Warren Buffett has imparted his wisdom to us with numerous life, business, and investment quotes over the years.
Some of Buffett's quotes have reached legendary status. Others will cause you to cock your head to the side and elicit a "huh!" as you soak in its brilliant simplicity. Take this example from 1984:
"There seems to be some perverse human characteristic that likes to make easy things difficult."
That quote came from a speech at Columbia Business School, which the school adapted later into an essay written by Buffett called "The Superinvestors of Graham and Doddsville."
Buffett's quote was meant to shed light on the benefits of value investing, which isn't rocket science if that's your cup-of-tea. But the example has business applications elsewhere for leaders and entrepreneurs on their career journey.
A simple mental model of success
Founders and executives often make that mistake -- becoming consumed with making easy things difficult or more difficult than they need to be. They reach a level of success in their "circle of competence" -- where expertise, knowledge, interest, and passion are the focus of their competitive advantage -- and then venture out into other lesser-known areas in an effort to grow the business.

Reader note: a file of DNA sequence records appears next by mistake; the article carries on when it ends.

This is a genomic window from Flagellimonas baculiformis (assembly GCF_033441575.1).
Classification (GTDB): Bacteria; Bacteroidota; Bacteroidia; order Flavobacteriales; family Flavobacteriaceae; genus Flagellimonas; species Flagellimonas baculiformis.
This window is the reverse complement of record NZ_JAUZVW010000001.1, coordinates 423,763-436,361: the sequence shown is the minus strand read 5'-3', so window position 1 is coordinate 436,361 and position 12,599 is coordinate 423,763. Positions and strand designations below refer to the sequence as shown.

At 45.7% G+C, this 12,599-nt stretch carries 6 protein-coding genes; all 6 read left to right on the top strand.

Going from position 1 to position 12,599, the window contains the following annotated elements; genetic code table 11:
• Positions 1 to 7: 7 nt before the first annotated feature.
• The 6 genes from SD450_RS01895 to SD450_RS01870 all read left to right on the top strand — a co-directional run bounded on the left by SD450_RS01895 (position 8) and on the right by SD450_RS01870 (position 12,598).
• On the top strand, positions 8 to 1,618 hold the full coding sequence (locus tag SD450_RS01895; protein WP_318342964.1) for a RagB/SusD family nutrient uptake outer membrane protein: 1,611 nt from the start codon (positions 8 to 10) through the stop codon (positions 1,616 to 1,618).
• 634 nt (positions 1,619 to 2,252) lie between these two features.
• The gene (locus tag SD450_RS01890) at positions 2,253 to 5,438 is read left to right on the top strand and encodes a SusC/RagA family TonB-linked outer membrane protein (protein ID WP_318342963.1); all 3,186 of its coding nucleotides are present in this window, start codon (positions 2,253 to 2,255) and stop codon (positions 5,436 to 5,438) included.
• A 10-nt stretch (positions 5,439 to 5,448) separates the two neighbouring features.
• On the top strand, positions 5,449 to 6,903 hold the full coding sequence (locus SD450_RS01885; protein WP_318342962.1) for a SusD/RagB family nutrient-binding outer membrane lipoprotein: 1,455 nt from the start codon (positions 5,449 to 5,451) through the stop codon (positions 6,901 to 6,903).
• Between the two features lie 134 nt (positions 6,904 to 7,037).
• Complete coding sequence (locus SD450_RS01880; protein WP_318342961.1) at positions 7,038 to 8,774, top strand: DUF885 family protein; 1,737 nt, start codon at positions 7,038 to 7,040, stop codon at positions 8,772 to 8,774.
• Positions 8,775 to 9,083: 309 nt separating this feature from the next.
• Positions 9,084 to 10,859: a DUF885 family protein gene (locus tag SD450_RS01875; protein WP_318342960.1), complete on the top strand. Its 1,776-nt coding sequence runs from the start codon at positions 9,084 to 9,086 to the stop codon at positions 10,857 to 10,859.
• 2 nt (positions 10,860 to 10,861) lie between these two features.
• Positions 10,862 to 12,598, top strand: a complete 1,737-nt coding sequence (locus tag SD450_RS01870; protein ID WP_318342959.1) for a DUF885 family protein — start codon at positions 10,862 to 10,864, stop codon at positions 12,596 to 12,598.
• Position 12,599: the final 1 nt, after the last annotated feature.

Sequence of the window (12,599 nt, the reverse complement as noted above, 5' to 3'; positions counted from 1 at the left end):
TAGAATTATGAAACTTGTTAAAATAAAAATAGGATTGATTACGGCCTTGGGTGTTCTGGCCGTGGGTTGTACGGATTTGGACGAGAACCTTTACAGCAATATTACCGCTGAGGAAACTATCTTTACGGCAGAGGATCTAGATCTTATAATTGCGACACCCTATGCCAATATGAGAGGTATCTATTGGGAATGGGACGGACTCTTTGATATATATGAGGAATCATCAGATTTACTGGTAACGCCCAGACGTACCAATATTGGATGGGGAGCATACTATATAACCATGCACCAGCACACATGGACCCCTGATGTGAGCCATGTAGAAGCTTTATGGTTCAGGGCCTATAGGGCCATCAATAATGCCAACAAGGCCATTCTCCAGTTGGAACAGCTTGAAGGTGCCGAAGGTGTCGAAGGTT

Then it happens: Things that used to be easy become more difficult, many times to their demise. In Buffett investing speak, the circle of competence is a simple mental model of success that he has used to avoid problems and dominate in his field. He describes the concept in a 1996 Shareholder Letter:
What an investor needs is the ability to correctly evaluate selected businesses. Note that word "selected": You don't have to be an expert on every company, or even many. You only have to be able to evaluate companies within your circle of competence.
Inside that precious circle lies everything you've mastered throughout your career. Outside the circle are the things of which you have partial knowledge, or no knowledge at all.
The best in the business thrive by putting their focus on their competence and staying in the circle. Warren Buffett's laser focus on his own areas of competence -- his strengths rather than his weaknesses -- has been essential to his success as an investor.
Stay around your spots
In the book Getting There: A Book of Mentors, Buffett underscores the importance of deciding what business ventures to pursue by quoting Tom Watson (the founder of IBM) who quipped, "I'm no genius but I'm smart in spots and I stay around those spots."
Buffett expands on this point in an excerpt from the book: "My brain is not a general-purpose brain that works marvelously in all situations. There are all sorts of things that I'm no good at and there are all kinds of investment opportunities I'm not able to comprehend. I understand some kinds of simple businesses. I can't understand complicated ones. Coca- Cola, for example, isn't very complicated. It's a durable product and the appeal is universal. I try to find businesses I can grasp, where I like the people running them and think the price makes sense in relation to the future economics."
My own advice, whether in investing, starting a business, or taking on the next phase of life, is no different: Capitalize on what you do best, stay within the boundaries of your strengths and knowledge, and not stray too far from them. As Buffett has alluded to in the past, if you understand a few things and stick in that arena, you'll do just fine.